20 It has lost real value since early 2010 (relative to RPI) but has kept up with average and median earnings (increases of 1-2% since October 2009)

21 Reduced employee security measures Ongoing changes as part of Employment Law Review (summer 2010): Worsening of job quality: Abolished two-tier code that protected pensions and employment conditions of staff transfers (mostly low paid) in local authority and health services outsourcing Weakened rights to claim unfair dismissal - Proposal to increase the qualifying period from 12 months to 24 months – Largest impact on youth, ethnic minorities and female part-time workers (TUC data) Proposal to reduce the minimum 90-day period consultation period for collective redundancies Plans to reduce protections under TUPE legislation Reversed previous governments promise to introduce dual discrimination provision in the Equality Act Improvements: Proposal to consult over pre-2010 promises to extend the right to request flexible working and introduce more generous and shared parental leave, but only from 2015

22 3. Integration through employment assistance: -- Positive (limited) response during the recession Pre-2010 policy measures: Free part-time (15 hours per week) childcare, 3-5 years old; special funds for SureStart centres 2009 budget increased funding of £1.7 billion to Job Centre Plus Young Persons Guarantee – all youth unemployed 6 months guaranteed the offer of a job, training or work experience £1 billion Future Jobs Fund provided job subsidies up to £6500 to employers to create FT jobs of 6+months duration (employer bids published on internet) Return-to-work/ in-work credits for low earners coming off benefits Workers/firms/ households affected: All; families in deprived localities All Young people (16-24) Funded 100,000 new job starts (mainly 16-24 age) 2009-11 and planned 50,000 long-term unemployed Disabled, lone parents, older workers (50+)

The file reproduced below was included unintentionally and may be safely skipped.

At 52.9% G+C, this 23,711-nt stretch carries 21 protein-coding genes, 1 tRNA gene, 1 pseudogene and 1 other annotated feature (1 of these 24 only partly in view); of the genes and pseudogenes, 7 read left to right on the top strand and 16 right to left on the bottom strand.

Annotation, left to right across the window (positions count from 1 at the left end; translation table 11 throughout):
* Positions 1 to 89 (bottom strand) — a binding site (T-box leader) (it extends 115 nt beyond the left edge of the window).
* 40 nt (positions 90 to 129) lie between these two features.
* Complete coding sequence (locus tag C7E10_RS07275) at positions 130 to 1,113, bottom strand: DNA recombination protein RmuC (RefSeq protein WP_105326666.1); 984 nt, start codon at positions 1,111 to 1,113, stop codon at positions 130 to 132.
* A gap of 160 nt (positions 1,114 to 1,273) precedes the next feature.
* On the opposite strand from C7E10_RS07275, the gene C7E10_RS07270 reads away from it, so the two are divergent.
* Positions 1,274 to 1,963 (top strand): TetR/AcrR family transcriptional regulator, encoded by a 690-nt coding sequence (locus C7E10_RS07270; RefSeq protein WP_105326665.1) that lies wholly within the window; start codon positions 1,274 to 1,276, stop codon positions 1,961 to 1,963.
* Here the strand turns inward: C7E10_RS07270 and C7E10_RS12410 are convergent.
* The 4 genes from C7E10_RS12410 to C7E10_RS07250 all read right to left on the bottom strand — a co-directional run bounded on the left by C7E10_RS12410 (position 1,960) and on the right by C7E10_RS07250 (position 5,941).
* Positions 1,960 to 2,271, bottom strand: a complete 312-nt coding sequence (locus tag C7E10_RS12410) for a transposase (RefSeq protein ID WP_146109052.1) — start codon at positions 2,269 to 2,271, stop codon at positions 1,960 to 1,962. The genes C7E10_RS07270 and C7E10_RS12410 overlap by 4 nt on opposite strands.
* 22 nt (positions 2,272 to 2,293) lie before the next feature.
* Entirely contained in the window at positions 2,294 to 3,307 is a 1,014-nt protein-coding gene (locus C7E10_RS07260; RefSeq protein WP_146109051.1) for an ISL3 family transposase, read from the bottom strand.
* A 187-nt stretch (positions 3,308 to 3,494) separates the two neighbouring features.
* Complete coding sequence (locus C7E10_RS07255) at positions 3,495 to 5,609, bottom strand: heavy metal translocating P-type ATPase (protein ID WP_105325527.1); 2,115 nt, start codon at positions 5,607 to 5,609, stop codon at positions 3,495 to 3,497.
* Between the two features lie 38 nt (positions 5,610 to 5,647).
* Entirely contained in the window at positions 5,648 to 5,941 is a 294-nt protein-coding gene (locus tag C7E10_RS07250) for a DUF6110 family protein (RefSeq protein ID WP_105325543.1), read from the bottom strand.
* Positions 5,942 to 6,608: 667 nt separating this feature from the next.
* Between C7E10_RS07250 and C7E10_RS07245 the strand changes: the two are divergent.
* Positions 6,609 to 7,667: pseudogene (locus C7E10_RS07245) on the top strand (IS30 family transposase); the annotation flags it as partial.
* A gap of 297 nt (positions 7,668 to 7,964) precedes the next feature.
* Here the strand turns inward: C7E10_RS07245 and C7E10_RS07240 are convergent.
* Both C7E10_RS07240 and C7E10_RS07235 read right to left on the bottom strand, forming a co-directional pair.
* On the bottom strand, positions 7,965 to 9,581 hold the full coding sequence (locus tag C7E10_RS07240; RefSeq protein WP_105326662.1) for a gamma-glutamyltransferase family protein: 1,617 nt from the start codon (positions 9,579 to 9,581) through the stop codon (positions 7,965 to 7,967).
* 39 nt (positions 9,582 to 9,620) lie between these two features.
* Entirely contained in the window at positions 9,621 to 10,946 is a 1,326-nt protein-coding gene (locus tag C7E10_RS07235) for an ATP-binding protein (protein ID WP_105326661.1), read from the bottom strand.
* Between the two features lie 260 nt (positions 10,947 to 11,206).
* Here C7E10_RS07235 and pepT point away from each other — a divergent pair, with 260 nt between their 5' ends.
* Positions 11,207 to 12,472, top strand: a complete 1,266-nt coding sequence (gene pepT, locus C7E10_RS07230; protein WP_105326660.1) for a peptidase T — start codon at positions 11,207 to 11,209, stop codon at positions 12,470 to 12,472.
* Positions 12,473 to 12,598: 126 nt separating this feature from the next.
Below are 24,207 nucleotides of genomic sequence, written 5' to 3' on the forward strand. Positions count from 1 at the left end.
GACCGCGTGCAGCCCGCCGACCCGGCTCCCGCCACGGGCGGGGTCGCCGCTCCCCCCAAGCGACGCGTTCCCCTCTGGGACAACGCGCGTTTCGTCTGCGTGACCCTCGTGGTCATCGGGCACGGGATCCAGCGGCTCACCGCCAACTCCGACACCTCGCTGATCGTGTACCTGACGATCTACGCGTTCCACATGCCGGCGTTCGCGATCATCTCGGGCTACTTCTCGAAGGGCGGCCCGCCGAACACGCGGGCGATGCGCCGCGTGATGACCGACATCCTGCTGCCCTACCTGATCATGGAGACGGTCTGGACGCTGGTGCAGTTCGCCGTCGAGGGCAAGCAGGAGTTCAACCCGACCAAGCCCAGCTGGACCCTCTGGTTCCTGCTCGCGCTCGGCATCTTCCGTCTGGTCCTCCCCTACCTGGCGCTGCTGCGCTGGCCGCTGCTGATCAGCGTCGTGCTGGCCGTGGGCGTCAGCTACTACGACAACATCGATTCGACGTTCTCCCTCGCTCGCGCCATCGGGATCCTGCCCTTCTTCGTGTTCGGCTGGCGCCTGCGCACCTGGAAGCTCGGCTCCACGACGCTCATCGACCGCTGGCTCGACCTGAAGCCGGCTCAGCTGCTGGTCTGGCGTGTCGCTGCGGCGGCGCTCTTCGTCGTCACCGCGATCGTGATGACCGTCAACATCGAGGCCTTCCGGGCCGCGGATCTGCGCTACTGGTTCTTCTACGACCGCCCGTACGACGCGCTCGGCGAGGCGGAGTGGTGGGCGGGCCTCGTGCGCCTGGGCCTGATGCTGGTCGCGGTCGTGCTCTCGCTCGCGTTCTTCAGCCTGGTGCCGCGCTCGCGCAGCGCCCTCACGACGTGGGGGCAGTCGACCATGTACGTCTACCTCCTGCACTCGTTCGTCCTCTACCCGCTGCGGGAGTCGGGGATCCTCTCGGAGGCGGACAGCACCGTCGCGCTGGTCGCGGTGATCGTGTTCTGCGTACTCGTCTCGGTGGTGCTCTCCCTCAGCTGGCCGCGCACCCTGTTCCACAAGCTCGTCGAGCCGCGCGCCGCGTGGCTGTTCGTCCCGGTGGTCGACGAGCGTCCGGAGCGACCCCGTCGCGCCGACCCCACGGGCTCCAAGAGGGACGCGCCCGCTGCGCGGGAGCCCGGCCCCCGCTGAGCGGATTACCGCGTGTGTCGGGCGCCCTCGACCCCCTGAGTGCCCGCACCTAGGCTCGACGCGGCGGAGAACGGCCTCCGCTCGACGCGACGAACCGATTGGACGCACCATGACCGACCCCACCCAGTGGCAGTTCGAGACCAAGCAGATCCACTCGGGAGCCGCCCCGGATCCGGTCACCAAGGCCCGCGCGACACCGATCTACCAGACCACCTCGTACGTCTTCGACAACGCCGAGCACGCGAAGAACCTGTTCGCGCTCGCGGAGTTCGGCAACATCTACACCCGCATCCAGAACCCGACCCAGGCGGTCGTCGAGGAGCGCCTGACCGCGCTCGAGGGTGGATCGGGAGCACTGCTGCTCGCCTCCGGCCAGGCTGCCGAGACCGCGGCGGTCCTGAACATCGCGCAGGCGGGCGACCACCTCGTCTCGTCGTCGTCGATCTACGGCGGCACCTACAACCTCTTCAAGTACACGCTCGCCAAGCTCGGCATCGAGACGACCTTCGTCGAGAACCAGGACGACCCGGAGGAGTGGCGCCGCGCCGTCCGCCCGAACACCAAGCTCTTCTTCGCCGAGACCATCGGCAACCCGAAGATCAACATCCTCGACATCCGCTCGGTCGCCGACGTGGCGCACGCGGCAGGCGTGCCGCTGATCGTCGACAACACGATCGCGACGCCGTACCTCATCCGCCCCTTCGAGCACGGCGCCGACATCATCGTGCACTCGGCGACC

23 Young Persons Guarantee – evidence suggests it had a very significant effect in fostering job creation Results Oct 2009 - Jan 2011: ( – 91,890 job starts to Future Jobs Fund vacancies – 37,330 job starts to Community Task Force placements (3-months work experience, 25 hours work plus 5 hours job search) – 22,980 starts to Routes into Work – government funds pre- employment training (up to 8 weeks) for access to existing jobs – 12,200 starts to Work Focused Training (up to 24 weeks training, funded by government, up to NVQ levels 2 and 3)